Flaggs calls for pay raise for city employees
Published 1:52 pm Thursday, June 27, 2019
Vicksburg Mayor George Flaggs Jr. is pulling information together in the hopes of asking the Board of Mayor and Aldermen to support an across-the-board pay raise for city workers.
There’s a catch. Two to be exact.
Flaggs said the ongoing hiring freeze enacted by the city must continue and the board must approve a budget that funds the city at 97 percent of the previous year’s budget.
“If we are able to do this, then it will be the second time we have been able to provide a pay raise to our employees in the past five years,” Flaggs said. “I hope we can do it, but we need to make sure the budget would allow it.”
Flaggs said the last raise, approved by the board in October 2016, cost the city an estimated $375,000. This raise would be more, because Flaggs again wants the raise to be a percentage increase with those earning below $40,000 per year receiving more of the raise than those earning more than $40,000.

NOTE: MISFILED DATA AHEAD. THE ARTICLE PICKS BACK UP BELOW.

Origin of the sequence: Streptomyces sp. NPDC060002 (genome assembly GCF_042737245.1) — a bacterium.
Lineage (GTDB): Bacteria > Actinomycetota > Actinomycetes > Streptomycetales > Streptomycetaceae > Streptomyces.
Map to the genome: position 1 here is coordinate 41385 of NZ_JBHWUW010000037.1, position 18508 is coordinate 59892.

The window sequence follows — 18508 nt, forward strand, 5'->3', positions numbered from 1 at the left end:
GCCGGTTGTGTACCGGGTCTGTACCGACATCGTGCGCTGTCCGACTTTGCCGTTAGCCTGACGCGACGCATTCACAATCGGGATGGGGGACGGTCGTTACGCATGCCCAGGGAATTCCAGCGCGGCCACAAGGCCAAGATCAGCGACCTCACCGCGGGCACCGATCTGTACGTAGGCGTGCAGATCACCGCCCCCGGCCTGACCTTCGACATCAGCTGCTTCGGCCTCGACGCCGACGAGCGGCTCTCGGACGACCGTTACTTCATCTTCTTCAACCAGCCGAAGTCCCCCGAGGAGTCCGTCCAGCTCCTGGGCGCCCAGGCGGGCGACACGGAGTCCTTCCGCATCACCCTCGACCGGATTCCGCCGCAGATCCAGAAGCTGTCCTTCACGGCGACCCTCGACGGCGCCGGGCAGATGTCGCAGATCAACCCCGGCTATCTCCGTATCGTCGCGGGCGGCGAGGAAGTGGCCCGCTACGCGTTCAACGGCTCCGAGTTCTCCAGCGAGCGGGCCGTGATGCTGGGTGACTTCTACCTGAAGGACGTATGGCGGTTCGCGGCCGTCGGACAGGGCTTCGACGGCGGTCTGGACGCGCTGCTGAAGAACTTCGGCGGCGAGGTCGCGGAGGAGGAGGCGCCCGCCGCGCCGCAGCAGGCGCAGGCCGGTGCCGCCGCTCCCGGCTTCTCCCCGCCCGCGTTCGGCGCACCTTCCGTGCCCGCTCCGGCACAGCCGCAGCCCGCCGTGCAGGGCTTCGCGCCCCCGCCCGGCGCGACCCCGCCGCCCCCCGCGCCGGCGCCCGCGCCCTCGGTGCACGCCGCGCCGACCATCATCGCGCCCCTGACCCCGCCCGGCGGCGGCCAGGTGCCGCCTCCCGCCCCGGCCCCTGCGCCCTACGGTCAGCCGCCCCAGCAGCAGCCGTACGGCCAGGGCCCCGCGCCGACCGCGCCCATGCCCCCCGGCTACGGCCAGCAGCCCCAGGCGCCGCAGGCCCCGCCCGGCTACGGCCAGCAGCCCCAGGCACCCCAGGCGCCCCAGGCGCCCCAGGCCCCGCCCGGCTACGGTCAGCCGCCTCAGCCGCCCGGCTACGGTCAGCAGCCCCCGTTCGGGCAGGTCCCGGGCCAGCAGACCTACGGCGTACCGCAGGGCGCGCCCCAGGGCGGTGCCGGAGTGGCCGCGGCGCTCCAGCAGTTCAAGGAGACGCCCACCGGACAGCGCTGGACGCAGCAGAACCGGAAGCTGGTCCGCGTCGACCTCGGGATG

“At this point, that is a target number. We will have to wait and see where the median income point is, but I do want those who are earning less to get a bigger increase than those earning more,” Flaggs said.
The ability to fund this pay increase, Flaggs said, is due to the city’s fiscal policy of budgeting less than the previous year and building a surplus.
The pay raise approved in 2016 for all non-civil service employees was based on a sliding scale from 3.5 to 2.5 percent based in an employee’s rate of pay with employees on the low end of the city’s pay scale — $8.26 to $8.50 an hour, or up to $17,680 per year — getting a 3.5 percent increase.
Division heads, who are at the top of the pay scale — $35,006 or more, got a 2.5 percent raise.
Flaggs said the details of the proposal — or if the city will be able to do it all — is being evaluated. But if a raise can be funded, Flaggs hopes to present the proposal to the board during its budget hearings in August and include it in the city’s budget that goes into effect in October.
“It all depends on budget, but if we do it and approve it in the budget, it would go into effect either in October or in January,” Flaggs said.
The raise, Flaggs said, would not apply to part-time or seasonal employees, or to those employees who have been on the job for less than six months at the time the raise became active.